New regulations from the SEC, under the tag "Regulation Best Interest", involve significant changes to the North American wealth management landscape. Do they achieve the goal of protecting investors or have they actually set the clock back and built problems for the future? This article takes a critical view.
Since June 30, the new Regulation Best Interest standard has been in force, imposing a set of new reporting requirements on the wealth management industry. The introduction of Regulation BI by the Securities and Exchange Commission has been controversial, to say the least. We have already gotten plenty of commentary from the sector about its effects. In some respects, the arguments echo the sort seen when the European Union rolled out its regulatory blockbuster, MiFID II, aka the second iteration of the Markets In Financial Instruments Directive. Such regulations are, their framers say, designed to protect investors, make wealth managers and other players more open about fees and costs, and reduce conflicts of interest. As readers know only too well, the detail of how these fine ambitions translate into reality is the hard part. (Senior wealth management industry figures criticized the SEC rule as being a “far cry from the existing fiduciary standard required of registered investment advisors”.)
Knut Rostad, president at Institute for the Fiduciary Standard, explores Regulation BI and offers a number of criticisms and observations. The editorial team at Family Wealth Report is pleased to share these views; the usual editorial disclaimers apply. Jump into the conversation and email the team if you want to reply or expand on this topic. Email email@example.com and firstname.lastname@example.org
A sharply contested, decade-long bureaucratic battle culminated on June 30 when the SEC’s highly anticipated Regulation BI finally took effect.
Broker-dealers, led by SIFMA, the industry’s lobbying group, strongly favored the new rules. Indeed, Reg BI faithfully represents the principles SIFMA laid out for the SEC nine years ago.
Unfortunately, the new regulation is being hailed as “a giant step forward” for the wealth management business, as reflected in the recent Barron’s headline “An Improving Standard of Care.”
Reg BI takes the advisory business backward, not
Most critically, the new regulation implicitly abandons the principles of the Investment Advisors Act of 1940, which carefully differentiates the roles, functions and purposes of investment advisors and broker-dealers.
Here are five myths about Regulation BI and Form CRS, the SEC’s uniform disclosure document:
-- Reg BI is an important “enhanced standard of conduct” over the suitability standard.
The SEC says the new best interest standard mirrors the suitability standard. This includes the “inability to disclose away a broker-dealers’ suitability obligation" and a requirement to make recommendations that are “consistent with his customers’ best interest.”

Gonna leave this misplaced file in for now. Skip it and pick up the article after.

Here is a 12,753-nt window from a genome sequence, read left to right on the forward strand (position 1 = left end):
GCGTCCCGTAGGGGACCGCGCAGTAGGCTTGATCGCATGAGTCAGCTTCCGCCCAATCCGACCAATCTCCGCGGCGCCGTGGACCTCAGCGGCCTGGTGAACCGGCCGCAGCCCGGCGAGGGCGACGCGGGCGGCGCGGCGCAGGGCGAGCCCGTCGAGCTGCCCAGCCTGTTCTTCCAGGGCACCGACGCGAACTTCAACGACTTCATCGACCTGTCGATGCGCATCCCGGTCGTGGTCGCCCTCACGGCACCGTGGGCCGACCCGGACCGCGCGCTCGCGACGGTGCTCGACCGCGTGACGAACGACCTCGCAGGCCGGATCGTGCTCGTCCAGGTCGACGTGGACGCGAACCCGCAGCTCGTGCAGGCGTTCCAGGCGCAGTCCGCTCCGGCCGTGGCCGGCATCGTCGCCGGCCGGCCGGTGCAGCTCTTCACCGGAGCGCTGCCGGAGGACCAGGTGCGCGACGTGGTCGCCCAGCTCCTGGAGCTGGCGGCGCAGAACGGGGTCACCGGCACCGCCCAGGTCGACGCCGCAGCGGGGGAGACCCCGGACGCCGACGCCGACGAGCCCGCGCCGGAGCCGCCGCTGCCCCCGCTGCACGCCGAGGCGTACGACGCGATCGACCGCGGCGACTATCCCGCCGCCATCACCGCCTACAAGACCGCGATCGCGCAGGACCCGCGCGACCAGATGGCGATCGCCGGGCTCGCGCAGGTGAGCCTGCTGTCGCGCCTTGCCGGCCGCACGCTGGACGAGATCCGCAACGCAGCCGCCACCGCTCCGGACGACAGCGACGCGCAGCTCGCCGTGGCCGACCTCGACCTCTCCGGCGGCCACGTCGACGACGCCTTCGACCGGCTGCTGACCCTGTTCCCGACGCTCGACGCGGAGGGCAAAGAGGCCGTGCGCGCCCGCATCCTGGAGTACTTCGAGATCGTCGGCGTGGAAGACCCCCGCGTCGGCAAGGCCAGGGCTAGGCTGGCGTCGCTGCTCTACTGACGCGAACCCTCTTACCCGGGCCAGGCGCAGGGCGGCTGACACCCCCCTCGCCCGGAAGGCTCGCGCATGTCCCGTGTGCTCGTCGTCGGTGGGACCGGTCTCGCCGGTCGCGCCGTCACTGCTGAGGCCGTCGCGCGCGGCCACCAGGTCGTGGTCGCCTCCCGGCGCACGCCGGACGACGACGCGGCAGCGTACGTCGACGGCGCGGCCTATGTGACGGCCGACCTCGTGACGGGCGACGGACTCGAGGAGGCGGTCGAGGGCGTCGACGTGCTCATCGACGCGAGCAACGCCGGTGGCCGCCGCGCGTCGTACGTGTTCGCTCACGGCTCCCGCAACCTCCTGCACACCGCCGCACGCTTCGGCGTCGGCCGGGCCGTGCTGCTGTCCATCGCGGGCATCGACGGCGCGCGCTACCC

-- Reg BI requires that conflicts be mitigated.
Reg BI requires that firms “establish written policies and procedures reasonably designed to mitigate or eliminate” certain conflicts. Only conflicts that the BD firm deems “create an incentive” for the firm or broker to put their interests ahead of the customer require mitigation. How these incentives differ from other conflicts brokers face is unclear.
Conflicts that influence or prejudice a broker are, per se, just fine with the SEC and can be disclosed and do not require mitigation. Yet, the SEC implies that at some undefined point incentives change the broker’s status.
For example, in March 2019 the SEC chair said “Disclosure is enough mitigation” in some cases, while in July 2019, he said disclosure alone “Is not enough.”
It depends on, “What would a reasonable investor expect?”
-- Reg BI requires that fees be disclosed.
The SEC requires that potential sources of commissions and other compensation be disclosed. Or, how broker-dealers and brokers are paid. Ameriprise uses 16 pages in its ADV to identify how its entities and brokers can be paid. Reg BI, however, does not require what clients pay or how firms are compensated. The SEC explains the discrepancy, saying that we “are not requiring personalized fee disclosures.”
“Hiding” costs associated with working with a broker is not new. Many investors, as author John Wasik reminds us, know they don’t know what they pay. Is there another business service where an upfront estimate and a reasonable accounting at project or year’s end is routinely denied? Who would get their car fixed, kitchen renovated, or a will prepared, without knowing what they have to pay?